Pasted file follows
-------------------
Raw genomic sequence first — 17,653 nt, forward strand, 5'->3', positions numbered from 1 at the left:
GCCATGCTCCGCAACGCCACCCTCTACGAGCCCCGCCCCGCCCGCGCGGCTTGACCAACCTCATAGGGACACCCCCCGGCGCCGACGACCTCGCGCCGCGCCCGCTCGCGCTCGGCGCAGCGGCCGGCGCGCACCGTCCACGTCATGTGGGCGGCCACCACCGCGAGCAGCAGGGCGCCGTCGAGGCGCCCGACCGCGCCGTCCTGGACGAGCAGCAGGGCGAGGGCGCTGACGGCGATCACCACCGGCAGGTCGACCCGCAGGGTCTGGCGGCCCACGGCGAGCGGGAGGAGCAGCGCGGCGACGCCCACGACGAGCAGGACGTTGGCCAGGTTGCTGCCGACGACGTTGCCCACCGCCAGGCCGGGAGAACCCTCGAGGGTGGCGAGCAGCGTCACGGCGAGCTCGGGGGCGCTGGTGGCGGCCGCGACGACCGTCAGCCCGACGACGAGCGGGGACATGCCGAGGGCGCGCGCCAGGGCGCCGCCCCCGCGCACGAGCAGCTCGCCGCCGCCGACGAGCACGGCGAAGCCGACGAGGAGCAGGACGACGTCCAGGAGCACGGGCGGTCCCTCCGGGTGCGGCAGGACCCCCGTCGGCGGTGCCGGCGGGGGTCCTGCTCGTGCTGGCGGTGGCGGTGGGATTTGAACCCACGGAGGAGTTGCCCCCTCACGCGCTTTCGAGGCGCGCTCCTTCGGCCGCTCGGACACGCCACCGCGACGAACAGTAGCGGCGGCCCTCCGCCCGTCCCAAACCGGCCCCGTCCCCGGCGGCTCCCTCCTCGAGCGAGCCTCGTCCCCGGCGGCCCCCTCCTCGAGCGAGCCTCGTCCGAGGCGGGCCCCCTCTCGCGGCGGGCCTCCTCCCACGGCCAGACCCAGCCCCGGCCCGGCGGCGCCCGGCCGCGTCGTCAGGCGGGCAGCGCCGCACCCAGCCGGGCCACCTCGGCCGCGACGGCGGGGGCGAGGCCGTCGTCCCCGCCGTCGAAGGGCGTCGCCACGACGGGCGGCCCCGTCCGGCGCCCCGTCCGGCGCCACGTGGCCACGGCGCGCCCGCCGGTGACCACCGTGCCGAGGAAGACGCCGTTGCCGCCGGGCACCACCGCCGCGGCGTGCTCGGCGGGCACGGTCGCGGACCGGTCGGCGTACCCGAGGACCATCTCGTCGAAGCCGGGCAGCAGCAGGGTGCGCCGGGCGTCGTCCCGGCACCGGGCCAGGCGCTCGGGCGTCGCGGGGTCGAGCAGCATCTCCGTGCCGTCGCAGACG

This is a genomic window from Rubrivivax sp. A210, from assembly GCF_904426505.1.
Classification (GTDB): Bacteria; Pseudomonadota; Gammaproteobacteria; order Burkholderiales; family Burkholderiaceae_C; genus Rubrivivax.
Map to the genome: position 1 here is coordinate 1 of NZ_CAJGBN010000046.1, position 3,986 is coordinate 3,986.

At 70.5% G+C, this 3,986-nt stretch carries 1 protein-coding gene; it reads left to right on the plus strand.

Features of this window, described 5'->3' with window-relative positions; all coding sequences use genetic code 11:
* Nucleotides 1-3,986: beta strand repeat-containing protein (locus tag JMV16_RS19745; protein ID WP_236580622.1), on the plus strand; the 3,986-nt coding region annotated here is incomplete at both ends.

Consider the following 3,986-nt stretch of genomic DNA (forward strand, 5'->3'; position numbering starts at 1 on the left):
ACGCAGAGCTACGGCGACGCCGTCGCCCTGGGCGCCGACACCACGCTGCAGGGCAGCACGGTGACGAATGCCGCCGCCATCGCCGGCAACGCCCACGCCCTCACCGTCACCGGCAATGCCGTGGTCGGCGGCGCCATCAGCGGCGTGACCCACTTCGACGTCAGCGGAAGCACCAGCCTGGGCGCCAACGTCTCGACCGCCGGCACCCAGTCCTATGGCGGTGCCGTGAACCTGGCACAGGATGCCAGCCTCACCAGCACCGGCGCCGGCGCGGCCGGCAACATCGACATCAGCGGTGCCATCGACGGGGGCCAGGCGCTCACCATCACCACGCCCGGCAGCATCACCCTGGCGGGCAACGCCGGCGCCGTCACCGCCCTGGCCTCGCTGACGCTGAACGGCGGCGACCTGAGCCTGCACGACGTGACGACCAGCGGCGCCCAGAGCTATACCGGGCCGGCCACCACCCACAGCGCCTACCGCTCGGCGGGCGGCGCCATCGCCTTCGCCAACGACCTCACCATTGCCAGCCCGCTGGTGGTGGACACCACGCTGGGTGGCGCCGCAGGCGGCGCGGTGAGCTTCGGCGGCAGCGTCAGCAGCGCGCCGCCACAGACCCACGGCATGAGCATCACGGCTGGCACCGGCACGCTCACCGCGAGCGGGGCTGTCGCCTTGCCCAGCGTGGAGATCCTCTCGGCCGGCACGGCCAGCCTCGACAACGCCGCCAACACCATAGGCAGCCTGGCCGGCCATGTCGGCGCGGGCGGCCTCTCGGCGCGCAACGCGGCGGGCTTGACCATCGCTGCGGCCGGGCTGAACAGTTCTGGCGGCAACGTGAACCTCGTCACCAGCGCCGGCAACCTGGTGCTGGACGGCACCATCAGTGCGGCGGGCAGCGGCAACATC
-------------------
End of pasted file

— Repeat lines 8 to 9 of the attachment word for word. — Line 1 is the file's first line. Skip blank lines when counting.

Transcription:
* Nucleotides 1-3,986: beta strand repeat-containing protein (locus tag JMV16_RS19745; protein ID WP_236580622.1), on the plus strand; the 3,986-nt coding region annotated here is incomplete at both ends.

Consider the following 3,986-nt stretch of genomic DNA (forward strand, 5'->3'; position numbering starts at 1 on the left):